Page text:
Living Our Values Everyday

by , M. Ed., Priceless Parenting (more parenting articles are available)

(listen to article read by the author)

There are times in our lives when we are shaken to our core. The very foundation of our lives seems to be at risk. It may be triggered by things like political upheaval, health issues or relationship problems.

These situations produce strong emotions. You may feel furious, perplexed, distraught, alarmed or apprehensive. When something you deeply care about is at risk, you experience stress.

When you positively embrace stress, it propels you to take action in alignment with your values. You feel like you must act. You can no longer sit back and watch what is happening.

Considering Your Highest Values

What are your deepest held values? If you had to choose your five most important moral values, what would they be?

How important is treating everyone with respect and dignity, being honest, being responsible, and being kind? When you have a strong reaction to an event, it’s likely that one of your core values has been challenged.

Your kids will identify your most important values based on how you live your life. Kids are good at ignoring what you say and paying close attention to what you do. What are your kids learning from watching you? How can you help your kids live their values?
Living Our Values Everyday

Taking Action That Support Your Values

Stress can energize you to take positive action. In her book, The Upside of Stress, Kelly McGonigal explains “The energy you get from stress doesn’t just help your body act; it also fires up your brain. Adrenaline wakes up your senses. Your pupils dilate to let in more light, and your hearing sharpens. The brain processes what you perceive more quickly. Mind-wandering stops, and less important priorities drop away. Stress can create a state of concentrated attention, one that gives you access to more information about your physical environment.”

McGonigal is describing an immediate physical response to a stressful situation. These concepts also apply to prolonged stressful situations.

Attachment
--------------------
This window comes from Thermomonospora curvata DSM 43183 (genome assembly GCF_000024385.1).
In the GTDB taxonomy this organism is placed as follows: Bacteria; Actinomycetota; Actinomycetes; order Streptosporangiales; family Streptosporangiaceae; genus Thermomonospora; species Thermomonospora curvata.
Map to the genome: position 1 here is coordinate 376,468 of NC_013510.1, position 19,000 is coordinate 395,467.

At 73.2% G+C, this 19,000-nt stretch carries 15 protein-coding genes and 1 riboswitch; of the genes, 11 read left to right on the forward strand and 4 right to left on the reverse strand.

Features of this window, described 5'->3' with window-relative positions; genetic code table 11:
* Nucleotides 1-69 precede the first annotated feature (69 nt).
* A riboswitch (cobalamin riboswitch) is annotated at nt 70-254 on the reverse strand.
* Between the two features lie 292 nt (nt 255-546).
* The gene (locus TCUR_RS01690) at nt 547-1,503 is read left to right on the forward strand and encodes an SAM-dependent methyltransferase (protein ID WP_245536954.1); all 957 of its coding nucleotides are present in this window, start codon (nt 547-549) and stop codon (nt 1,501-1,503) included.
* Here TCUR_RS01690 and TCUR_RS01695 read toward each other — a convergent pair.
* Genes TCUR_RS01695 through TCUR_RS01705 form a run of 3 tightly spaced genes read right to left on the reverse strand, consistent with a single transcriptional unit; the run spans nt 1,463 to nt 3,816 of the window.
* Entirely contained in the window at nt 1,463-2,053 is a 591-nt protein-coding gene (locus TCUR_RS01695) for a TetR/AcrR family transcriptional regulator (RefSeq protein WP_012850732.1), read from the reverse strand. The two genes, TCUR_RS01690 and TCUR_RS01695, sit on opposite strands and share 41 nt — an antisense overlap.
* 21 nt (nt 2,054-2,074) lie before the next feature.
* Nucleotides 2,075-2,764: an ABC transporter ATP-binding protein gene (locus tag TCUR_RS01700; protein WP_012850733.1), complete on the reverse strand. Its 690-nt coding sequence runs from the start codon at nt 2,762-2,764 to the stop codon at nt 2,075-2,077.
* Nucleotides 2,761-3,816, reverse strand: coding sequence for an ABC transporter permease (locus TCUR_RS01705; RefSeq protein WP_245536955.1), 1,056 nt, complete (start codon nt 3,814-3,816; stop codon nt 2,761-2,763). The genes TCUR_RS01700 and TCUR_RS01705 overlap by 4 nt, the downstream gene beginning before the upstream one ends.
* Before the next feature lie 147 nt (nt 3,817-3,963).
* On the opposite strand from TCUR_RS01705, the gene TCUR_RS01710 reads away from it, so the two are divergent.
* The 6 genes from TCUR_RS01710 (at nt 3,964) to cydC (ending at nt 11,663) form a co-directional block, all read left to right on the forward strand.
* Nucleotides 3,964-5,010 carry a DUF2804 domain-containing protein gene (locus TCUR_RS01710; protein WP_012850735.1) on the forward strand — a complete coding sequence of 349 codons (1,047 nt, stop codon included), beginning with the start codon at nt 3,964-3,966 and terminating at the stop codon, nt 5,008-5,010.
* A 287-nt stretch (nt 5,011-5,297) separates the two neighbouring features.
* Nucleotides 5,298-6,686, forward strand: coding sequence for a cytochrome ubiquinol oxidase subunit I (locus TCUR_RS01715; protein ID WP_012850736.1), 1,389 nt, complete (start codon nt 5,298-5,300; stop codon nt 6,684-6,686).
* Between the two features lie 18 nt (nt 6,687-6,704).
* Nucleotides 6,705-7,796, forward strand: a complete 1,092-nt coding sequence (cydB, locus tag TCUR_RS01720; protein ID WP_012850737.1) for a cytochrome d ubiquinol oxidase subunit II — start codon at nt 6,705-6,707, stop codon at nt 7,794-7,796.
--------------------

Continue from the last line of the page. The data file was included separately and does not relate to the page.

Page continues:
Stress energizes and focuses you in various ways:

  • Your senses are awakened. You are no longer sleepwalking through the situation.
  • Your priorities come into sharp focus. Things that are trivial simply fall away.
  • Your attention is concentrated on the situation.
  • You recognize information that you were previously ignoring.
This focused energy motivates you to act. Ideally the action you choose is in alignment with your highest values.

Harnessing Stress To Do Good

Your moral character is revealed by the actions you choose to take or to avoid. Do you choose to take the high road or the low road?

Most of us fantasize about some low road options. While these options produce temporary feelings of getting some justice or revenge, ultimately they do not serve us well.

Your emotions are always ok – there are not right and wrong emotions. However, how you choose to behave in response to your emotions may or may not be ok.

So what can you do to take the high road? What can you encourage your kids to do with their strong emotions?

Taking action is critical to owning your power and helping your kids own their power. What is one thing you can do to help the given situation? If you are not sure what options are available, try a couple internet searches on your topic. You may want to join a group of like-minded people who you can work together with to create the changes you are seeking. has ideas and examples of taking compassionate action. There are different categories for action including:

  • Oppose Injustice
  • Heal The Earth
  • Help Those In Need
  • Embody Compassion
The site states "Envisioned by the Dalai Lama, ‘a force for good’ is action inspired by a genuine concern for others. When we act with compassion, the seeds we plant today can change the course of our shared tomorrow." Your kids can get ideas and pledge what they will do to be a force for good.

Being shaken to your core is not comfortable. You have entered uncharted territory. How will you navigate these challenging times? Your children need you to shine your light on the direction of hope.

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